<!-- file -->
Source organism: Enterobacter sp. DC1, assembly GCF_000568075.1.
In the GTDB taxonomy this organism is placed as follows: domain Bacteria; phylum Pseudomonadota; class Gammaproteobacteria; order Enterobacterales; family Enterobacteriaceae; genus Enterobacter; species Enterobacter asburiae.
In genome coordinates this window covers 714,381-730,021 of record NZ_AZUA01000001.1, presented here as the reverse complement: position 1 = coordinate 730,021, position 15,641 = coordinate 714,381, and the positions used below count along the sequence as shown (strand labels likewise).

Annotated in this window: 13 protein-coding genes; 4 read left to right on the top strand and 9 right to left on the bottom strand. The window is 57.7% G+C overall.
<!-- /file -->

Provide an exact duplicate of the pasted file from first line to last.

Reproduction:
Source organism: Enterobacter sp. DC1, assembly GCF_000568075.1.
In the GTDB taxonomy this organism is placed as follows: domain Bacteria; phylum Pseudomonadota; class Gammaproteobacteria; order Enterobacterales; family Enterobacteriaceae; genus Enterobacter; species Enterobacter asburiae.
In genome coordinates this window covers 714,381-730,021 of record NZ_AZUA01000001.1, presented here as the reverse complement: position 1 = coordinate 730,021, position 15,641 = coordinate 714,381, and the positions used below count along the sequence as shown (strand labels likewise).

Annotated in this window: 13 protein-coding genes; 4 read left to right on the top strand and 9 right to left on the bottom strand. The window is 57.7% G+C overall.